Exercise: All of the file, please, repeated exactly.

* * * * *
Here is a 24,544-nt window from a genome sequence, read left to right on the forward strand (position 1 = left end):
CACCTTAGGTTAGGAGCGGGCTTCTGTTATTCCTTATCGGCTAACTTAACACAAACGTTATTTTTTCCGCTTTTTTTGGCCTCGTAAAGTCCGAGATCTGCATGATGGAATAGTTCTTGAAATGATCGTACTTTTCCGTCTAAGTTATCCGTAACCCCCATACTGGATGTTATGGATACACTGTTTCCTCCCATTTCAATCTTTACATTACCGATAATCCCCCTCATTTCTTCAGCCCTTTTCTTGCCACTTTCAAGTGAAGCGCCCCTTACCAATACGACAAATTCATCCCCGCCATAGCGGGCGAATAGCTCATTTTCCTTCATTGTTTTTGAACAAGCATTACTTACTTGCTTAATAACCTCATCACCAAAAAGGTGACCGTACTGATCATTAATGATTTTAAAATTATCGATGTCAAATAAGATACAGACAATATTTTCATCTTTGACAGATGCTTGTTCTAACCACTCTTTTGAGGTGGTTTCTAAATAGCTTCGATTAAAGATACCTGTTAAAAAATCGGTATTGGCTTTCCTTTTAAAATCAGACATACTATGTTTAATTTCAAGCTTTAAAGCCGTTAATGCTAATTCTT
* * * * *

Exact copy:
Here is a 24,544-nt window from a genome sequence, read left to right on the forward strand (position 1 = left end):
CACCTTAGGTTAGGAGCGGGCTTCTGTTATTCCTTATCGGCTAACTTAACACAAACGTTATTTTTTCCGCTTTTTTTGGCCTCGTAAAGTCCGAGATCTGCATGATGGAATAGTTCTTGAAATGATCGTACTTTTCCGTCTAAGTTATCCGTAACCCCCATACTGGATGTTATGGATACACTGTTTCCTCCCATTTCAATCTTTACATTACCGATAATCCCCCTCATTTCTTCAGCCCTTTTCTTGCCACTTTCAAGTGAAGCGCCCCTTACCAATACGACAAATTCATCCCCGCCATAGCGGGCGAATAGCTCATTTTCCTTCATTGTTTTTGAACAAGCATTACTTACTTGCTTAATAACCTCATCACCAAAAAGGTGACCGTACTGATCATTAATGATTTTAAAATTATCGATGTCAAATAAGATACAGACAATATTTTCATCTTTGACAGATGCTTGTTCTAACCACTCTTTTGAGGTGGTTTCTAAATAGCTTCGATTAAAGATACCTGTTAAAAAATCGGTATTGGCTTTCCTTTTAAAATCAGACATACTATGTTTAATTTCAAGCTTTAAAGCCGTTAATGCTAATTCTT